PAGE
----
West Virginia Senate President and GOP gubernatorial candidate Bill Cole
• WV-Gov: On Tuesday, state Senate President Bill Cole became the first credible Republican to enter the race to succeed termed-out Democrat Earl Ray Tomblin. Cole may not have the field to himself though. State Attorney General Patrick Morrisey has been flirting with a bid for months, and he reaffirmed that he's still interested even if he'll need to get past Cole.
Things are also unsettled on the Democratic side. Billionaire Jim Justice currently has the primary to himself but state Senate Minority Leader Jeff Kessler has filed pre-candidacy papers, while U.S. Attorney Booth Goodwin hasn't ruled anything out. Neither party can take anything for granted next year: West Virginia is a conservative state where the GOP is on the upswing, but Team Blue is still strong in state-level contests.
• CO-Sen: Rep. Mike Coffman's decision to stay in the House leaves the NRSC without an obvious fallback candidate against Democratic Sen. Michael Bennet. We recently went over some Centennial State Republicans who might be interested, and we can add state Senate President Bill Cadman to the list. Cadman has not yet publicly expressed interest but multiple media outlets have name-dropped him, so we should at least keep an eye out.
• IL-12: Democrats finally have a candidate against freshman Republican Mike Bost, but he's going to have a bit to prove. Labor lawyer C.J. Baricevic formed an exploratory committee in April, and he recently confirmed that he'll challenge Bost in this swingy St. Louis-area seat.
Baricevic has never run for office but his father, Judge John Baricevic, is a powerful figure in local party politics. A few other Democrats have been mentioned as possible Bost foes, but only Baricevic has stepped up so far. International aid worker Edward Vowell recently formed an exploratory committee, but he's also an untested politician. While Bost's temper drew him some bad headlines last cycle, he proved to be a tough candidate, and we'll need to see if Baricevic has what it takes to beat him.
• IN-09, Sen: With Republican Rep. Todd Young considering a Senate bid, attention is turning to who might succeed him in his 57-41 Romney seat. Somewhat surprisingly, state Attorney General Greg Zoeller didn't rule out a bid when asked, and GOP sources tell Brian Howey that Zoeller will definitely run if Young goes.
It's very unusual to see a state attorney general run for the House in a medium size state: The (unfunny) joke is that "AG" stands for "aspiring governor." Zoeller also never showed any real interest in a Senate campaign when Dan Coats announced his retirement, even though he probably would have had a good chance at victory. But Zoeller may think he can clear the field if he seeks IN-09, while he'd probably need to go through a crowded primary for Senate or for governor in 2020. Zoeller is eligible to run for another term as attorney general, so he has some options if Young stays put.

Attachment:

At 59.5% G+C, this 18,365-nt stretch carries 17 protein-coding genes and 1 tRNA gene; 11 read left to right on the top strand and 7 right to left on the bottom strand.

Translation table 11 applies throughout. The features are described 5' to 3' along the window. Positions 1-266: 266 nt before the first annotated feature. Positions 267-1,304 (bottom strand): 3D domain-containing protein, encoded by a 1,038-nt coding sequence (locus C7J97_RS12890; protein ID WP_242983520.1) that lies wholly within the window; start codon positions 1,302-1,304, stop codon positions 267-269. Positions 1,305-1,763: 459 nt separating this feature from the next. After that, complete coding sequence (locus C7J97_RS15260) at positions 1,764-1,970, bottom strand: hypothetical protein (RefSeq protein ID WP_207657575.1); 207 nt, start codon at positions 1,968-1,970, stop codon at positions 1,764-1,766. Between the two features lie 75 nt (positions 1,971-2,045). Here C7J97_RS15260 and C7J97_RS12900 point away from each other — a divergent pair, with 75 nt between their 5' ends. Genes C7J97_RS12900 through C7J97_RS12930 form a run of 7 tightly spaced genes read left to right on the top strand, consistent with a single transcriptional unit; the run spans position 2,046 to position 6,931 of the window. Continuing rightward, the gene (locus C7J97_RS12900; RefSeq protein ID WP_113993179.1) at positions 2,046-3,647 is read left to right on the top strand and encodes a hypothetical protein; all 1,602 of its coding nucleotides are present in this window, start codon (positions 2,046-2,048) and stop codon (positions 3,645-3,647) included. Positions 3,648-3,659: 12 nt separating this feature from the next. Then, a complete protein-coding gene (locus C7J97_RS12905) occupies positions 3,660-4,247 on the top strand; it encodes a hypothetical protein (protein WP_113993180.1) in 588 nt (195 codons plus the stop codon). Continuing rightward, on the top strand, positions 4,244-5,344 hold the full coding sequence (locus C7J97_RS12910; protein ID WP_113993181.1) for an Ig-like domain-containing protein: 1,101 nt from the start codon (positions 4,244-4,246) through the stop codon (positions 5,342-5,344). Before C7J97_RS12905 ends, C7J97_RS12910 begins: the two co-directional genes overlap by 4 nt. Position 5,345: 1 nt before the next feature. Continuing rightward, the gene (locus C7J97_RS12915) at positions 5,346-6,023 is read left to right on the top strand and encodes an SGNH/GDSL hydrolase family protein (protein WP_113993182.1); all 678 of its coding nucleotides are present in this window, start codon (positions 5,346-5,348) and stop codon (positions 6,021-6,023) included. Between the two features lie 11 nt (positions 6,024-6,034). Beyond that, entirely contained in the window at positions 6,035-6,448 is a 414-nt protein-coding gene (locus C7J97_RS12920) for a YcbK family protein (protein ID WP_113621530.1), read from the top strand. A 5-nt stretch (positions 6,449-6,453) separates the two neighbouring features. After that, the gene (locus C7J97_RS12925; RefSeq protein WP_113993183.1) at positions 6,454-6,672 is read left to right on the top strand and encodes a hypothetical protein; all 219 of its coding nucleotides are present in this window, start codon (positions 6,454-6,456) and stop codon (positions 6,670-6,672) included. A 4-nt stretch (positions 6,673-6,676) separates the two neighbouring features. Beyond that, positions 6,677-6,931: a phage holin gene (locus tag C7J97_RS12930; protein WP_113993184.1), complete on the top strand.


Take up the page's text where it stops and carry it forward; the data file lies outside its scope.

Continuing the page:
• NH-01: On Tuesday, the FEC released documents relating to their investigation of GOP Rep. Frank Guinta, and they're certainly embarrassing. According to these files, Guinta claimed that $355,000 in mystery money he spent on his first campaign for Congress back in 2010 came from a "family pot" held in his parents name but which he and his siblings all had access to. (At the time, Guinta said the money was his own, but his own financial disclosure forms showed he didn't have anywhere near that kind of cash.)
However, Guinta's sister, Christine Guinta Raymond, told the FEC she'd never heard of this supposed "family pot," and Guinta's mother, Virginia Guinta, wrote "loan" in the memo line on nine separate checks she made out to her son, totaling $359,000—and then deducted each amount from the "$1 million of wealth" that she and her husband said they intended to make "available to each of their three children." That led the FEC to conclude that this "family pot" notion was bogus and that the money had indeed been a loan, which is why the commission ordered Guinta to repay the money and pay a $15,000 fine.
Of course, Guinta's already taken a sizable hit from this whole ordeal, but so far, he's hung on in spite of calls from top Republicans than he resign. Sure, the new FEC materials make him look worse—there are also details like the fact that his parents paid his credit card bills and mortgage at one point—but most of the damage is probably already done. If Guinta can at least keep a modicum of money flowing into his campaign coffers (you know, actual donations, not fake ones), then by September of 2016, which is when the GOP primary will take place, it's very possible that enough voters will have moved on.
• Nashville Mayor: Wealthy real estate businessman Bill Freeman has won over another useful endorsement ahead of the crowded Aug. 6 primary. This time it's from the Metro Nashville Education Association, which joins the local SEIU and International Association of Firefighters in his corner. Two recent polls (one from Freeman, one from rival Howard Gentry) show Freeman in a good position to advance to the runoff, and these groups seem to agree that he's emerged as one of the frontrunners.
The Daily Kos Elections Morning Digest is compiled by David Nir and Jeff Singer, with additional contributions from David Jarman, Steve Singiser, Daniel Donner, and Taniel.